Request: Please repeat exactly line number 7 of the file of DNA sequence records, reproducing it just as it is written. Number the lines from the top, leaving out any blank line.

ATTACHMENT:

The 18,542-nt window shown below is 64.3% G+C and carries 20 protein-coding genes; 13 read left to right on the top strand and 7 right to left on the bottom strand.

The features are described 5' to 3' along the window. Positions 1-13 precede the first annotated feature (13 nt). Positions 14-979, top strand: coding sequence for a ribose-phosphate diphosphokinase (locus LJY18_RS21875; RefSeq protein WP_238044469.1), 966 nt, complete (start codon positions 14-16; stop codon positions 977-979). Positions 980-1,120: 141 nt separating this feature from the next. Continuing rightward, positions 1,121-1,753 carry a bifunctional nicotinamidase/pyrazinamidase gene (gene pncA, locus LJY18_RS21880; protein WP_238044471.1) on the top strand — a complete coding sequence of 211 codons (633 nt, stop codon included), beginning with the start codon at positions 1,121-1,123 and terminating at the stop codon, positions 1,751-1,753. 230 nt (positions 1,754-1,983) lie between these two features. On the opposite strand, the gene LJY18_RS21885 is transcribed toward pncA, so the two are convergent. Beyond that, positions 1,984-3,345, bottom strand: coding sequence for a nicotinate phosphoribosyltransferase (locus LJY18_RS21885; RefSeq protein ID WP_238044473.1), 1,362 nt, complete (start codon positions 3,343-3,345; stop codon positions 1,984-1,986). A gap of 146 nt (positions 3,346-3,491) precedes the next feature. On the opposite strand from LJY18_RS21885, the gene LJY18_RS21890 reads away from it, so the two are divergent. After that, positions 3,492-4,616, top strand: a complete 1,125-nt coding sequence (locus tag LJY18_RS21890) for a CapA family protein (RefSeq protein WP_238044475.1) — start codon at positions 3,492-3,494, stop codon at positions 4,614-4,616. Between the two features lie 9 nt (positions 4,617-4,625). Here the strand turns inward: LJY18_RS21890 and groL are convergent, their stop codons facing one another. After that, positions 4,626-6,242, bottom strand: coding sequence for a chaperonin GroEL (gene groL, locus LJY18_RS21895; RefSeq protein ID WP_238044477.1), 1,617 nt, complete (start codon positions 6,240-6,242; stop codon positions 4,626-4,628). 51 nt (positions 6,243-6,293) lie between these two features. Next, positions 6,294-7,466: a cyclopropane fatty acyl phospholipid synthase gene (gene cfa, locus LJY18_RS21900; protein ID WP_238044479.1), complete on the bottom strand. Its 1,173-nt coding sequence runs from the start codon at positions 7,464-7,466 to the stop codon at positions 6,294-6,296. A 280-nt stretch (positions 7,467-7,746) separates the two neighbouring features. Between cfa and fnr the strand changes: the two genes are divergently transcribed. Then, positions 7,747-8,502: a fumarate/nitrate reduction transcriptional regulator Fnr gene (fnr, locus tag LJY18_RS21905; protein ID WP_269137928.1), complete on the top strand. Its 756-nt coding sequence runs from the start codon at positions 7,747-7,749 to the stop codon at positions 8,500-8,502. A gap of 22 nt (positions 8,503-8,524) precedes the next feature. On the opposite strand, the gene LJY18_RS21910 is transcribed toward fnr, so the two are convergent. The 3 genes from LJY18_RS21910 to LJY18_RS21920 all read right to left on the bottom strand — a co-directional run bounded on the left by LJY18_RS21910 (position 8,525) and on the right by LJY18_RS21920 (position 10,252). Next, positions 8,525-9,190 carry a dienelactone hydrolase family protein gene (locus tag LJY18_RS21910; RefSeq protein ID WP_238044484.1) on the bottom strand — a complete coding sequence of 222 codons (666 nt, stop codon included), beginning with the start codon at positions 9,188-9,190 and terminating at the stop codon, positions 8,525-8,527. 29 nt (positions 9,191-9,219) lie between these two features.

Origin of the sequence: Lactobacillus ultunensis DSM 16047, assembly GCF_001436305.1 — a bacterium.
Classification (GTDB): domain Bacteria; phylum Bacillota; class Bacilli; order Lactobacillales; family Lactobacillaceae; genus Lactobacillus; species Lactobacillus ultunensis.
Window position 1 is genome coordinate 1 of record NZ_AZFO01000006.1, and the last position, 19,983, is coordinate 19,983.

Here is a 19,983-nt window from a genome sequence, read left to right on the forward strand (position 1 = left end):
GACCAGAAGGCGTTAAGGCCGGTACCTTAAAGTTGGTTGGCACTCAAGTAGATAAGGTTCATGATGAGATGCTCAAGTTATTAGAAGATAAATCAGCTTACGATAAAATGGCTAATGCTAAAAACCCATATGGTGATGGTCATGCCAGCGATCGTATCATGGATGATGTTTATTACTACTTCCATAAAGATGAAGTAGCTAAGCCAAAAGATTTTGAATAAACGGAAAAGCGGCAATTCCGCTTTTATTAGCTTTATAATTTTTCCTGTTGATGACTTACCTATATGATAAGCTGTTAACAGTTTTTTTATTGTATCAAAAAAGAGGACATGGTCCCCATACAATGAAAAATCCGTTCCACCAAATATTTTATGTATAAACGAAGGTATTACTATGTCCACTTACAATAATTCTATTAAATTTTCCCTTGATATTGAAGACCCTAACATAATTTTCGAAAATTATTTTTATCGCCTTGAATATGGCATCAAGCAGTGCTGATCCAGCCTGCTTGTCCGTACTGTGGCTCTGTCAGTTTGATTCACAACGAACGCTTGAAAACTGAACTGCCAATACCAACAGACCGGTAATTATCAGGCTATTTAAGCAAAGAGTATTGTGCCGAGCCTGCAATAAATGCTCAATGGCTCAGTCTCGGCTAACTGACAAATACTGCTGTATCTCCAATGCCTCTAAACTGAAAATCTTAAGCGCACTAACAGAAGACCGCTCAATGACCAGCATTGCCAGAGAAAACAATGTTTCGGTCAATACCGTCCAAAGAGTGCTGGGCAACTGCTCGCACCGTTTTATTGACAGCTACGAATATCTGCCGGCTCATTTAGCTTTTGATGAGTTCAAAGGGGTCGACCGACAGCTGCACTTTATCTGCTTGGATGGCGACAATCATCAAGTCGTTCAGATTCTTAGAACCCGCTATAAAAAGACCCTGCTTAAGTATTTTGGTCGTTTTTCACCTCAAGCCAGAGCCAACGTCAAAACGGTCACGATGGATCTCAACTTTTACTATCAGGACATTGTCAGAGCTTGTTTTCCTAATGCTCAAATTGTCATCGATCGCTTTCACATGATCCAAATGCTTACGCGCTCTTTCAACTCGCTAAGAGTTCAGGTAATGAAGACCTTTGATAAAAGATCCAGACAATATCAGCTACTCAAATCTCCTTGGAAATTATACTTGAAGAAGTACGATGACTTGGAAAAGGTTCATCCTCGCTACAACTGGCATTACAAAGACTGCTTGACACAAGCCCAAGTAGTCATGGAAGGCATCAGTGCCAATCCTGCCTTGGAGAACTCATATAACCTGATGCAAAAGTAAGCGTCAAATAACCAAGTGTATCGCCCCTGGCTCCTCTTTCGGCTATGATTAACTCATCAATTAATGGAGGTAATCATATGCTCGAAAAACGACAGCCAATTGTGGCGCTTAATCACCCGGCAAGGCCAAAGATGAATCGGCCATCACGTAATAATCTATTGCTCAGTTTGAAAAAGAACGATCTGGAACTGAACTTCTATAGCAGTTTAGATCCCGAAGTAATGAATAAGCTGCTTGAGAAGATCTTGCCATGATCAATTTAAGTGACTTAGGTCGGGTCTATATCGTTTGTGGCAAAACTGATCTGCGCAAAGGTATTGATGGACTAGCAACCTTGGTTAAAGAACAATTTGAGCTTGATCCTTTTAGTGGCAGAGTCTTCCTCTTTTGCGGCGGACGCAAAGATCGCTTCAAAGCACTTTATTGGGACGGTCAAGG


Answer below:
GACCAGAAGGCGTTAAGGCCGGTACCTTAAAGTTGGTTGGCACTCAAGTAGATAAGGTTCATGATGAGATGCTCAAGTTATTAGAAGATAAATCAGCTTACGATAAAATGGCTAATGCTAAAAACCCATATGGTGATGGTCATGCCAGCGATCGTATCATGGATGATGTTTATTACTACTTCCATAAAGATGAAGTAGCTAAGCCAAAAGATTTTGAATAAACGGAAAAGCGGCAATTCCGCTTTTATTAGCTTTATAATTTTTCCTGTTGATGACTTACCTATATGATAAGCTGTTAACAGTTTTTTTATTGTATCAAAAAAGAGGACATGGTCCCCATACAATGAAAAATCCGTTCCACCAAATATTTTATGTATAAACGAAGGTATTACTATGTCCACTTACAATAATTCTATTAAATTTTCCCTTGATATTGAAGACCCTAACATAATTTTCGAAAATTATTTTTATCGCCTTGAATATGGCATCAAGCAGTGCTGATCCAGCCTGCTTGTCCGTACTGTGGCTCTGTCAGTTTGATTCACAACGAACGCTTGAAAACTGAACTGCCAATACCAACAGACCGGTAATTATCAGGCTATTTAAGCAAAGAGTATTGTGCCGAGCCTGCAATAAATGCTCAATGGCTCAGTCTCGGCTAACTGACAAATACTGCTGTATCTCCAATGCCTCTAAACTGAAAATCTTAAGCGCACTAACAGAAGACCGCTCAATGACCAGCATTGCCAGAGAAAACAATGTTTCGGTCAATACCGTCCAAAGAGTGCTGGGCAACTGCTCGCACCGTTTTATTGACAGCTACGAATATCTGCCGGCTCATTTAGCTTTTGATGAGTTCAAAGGGGTCGACCGACAGCTGCACTTTATCTGCTTGGATGGCGACAATCATCAAGTCGTTCAGATTCTTAGAACCCGCTATAAAAAGACCCTGCTTAAGTATTTTGGTCGTTTTTCACCTCAAGCCAGAGCCAACGTCAAAACGGTCACGATGGATCTCAACTTTTACTATCAGGACATTGTCAGAGCTTGTTTTCCTAATGCTCAAATTGTCATCGATCGCTTTCACATGATCCAAATGCTTACGCGCTCTTTCAACTCGCTAAGAGTTCAGGTAATGAAGACCTTTGATAAAAGATCCAGACAATATCAGCTACTCAAATCTCCTTGGAAATTATACTTGAAGAAGTACGATGACTTGGAAAAGGTTCATCCTCGCTACAACTGGCATTACAAAGACTGCTTGACACAAGCCCAAGTAGTCATGGAAGGCATCAGTGCCAATCCTGCCTTGGAGAACTCATATAACCTGATGCAAAAGTAAGCGTCAAATAACCAAGTGTATCGCCCCTGGCTCCTCTTTCGGCTATGATTAACTCATCAATTAATGGAGGTAATCATATGCTCGAAAAACGACAGCCAATTGTGGCGCTTAATCACCCGGCAAGGCCAAAGATGAATCGGCCATCACGTAATAATCTATTGCTCAGTTTGAAAAAGAACGATCTGGAACTGAACTTCTATAGCAGTTTAGATCCCGAAGTAATGAATAAGCTGCTTGAGAAGATCTTGCCATGATCAATTTAAGTGACTTAGGTCGGGTCTATATCGTTTGTGGCAAAACTGATCTGCGCAAAGGTATTGATGGACTAGCAACCTTGGTTAAAGAACAATTTGAGCTTGATCCTTTTAGTGGCAGAGTCTTCCTCTTTTGCGGCGGACGCAAAGATCGCTTCAAAGCACTTTATTGGGACGGTCAAGG